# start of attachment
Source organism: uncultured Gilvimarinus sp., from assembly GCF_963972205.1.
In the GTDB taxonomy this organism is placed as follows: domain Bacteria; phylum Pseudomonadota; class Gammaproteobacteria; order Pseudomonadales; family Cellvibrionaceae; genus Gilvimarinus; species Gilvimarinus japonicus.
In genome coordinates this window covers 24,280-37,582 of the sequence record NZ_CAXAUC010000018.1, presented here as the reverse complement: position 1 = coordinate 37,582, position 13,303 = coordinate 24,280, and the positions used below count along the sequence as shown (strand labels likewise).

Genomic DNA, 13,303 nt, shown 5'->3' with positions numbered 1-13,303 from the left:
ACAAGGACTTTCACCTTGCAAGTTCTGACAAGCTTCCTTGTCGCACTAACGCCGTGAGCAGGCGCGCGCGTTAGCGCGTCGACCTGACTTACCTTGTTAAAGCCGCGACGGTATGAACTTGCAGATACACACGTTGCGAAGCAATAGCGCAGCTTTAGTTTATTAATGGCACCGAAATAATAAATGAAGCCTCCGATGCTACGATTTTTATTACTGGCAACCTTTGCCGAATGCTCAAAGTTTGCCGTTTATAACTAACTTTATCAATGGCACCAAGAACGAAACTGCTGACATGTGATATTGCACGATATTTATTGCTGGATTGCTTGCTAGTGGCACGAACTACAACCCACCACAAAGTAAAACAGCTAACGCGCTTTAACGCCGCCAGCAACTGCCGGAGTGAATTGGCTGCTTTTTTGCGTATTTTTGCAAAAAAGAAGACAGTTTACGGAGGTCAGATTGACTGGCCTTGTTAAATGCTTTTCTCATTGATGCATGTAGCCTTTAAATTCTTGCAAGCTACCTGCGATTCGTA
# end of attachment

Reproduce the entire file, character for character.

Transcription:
Source organism: uncultured Gilvimarinus sp., from assembly GCF_963972205.1.
In the GTDB taxonomy this organism is placed as follows: domain Bacteria; phylum Pseudomonadota; class Gammaproteobacteria; order Pseudomonadales; family Cellvibrionaceae; genus Gilvimarinus; species Gilvimarinus japonicus.
In genome coordinates this window covers 24,280-37,582 of the sequence record NZ_CAXAUC010000018.1, presented here as the reverse complement: position 1 = coordinate 37,582, position 13,303 = coordinate 24,280, and the positions used below count along the sequence as shown (strand labels likewise).

Genomic DNA, 13,303 nt, shown 5'->3' with positions numbered 1-13,303 from the left:
ACAAGGACTTTCACCTTGCAAGTTCTGACAAGCTTCCTTGTCGCACTAACGCCGTGAGCAGGCGCGCGCGTTAGCGCGTCGACCTGACTTACCTTGTTAAAGCCGCGACGGTATGAACTTGCAGATACACACGTTGCGAAGCAATAGCGCAGCTTTAGTTTATTAATGGCACCGAAATAATAAATGAAGCCTCCGATGCTACGATTTTTATTACTGGCAACCTTTGCCGAATGCTCAAAGTTTGCCGTTTATAACTAACTTTATCAATGGCACCAAGAACGAAACTGCTGACATGTGATATTGCACGATATTTATTGCTGGATTGCTTGCTAGTGGCACGAACTACAACCCACCACAAAGTAAAACAGCTAACGCGCTTTAACGCCGCCAGCAACTGCCGGAGTGAATTGGCTGCTTTTTTGCGTATTTTTGCAAAAAAGAAGACAGTTTACGGAGGTCAGATTGACTGGCCTTGTTAAATGCTTTTCTCATTGATGCATGTAGCCTTTAAATTCTTGCAAGCTACCTGCGATTCGTA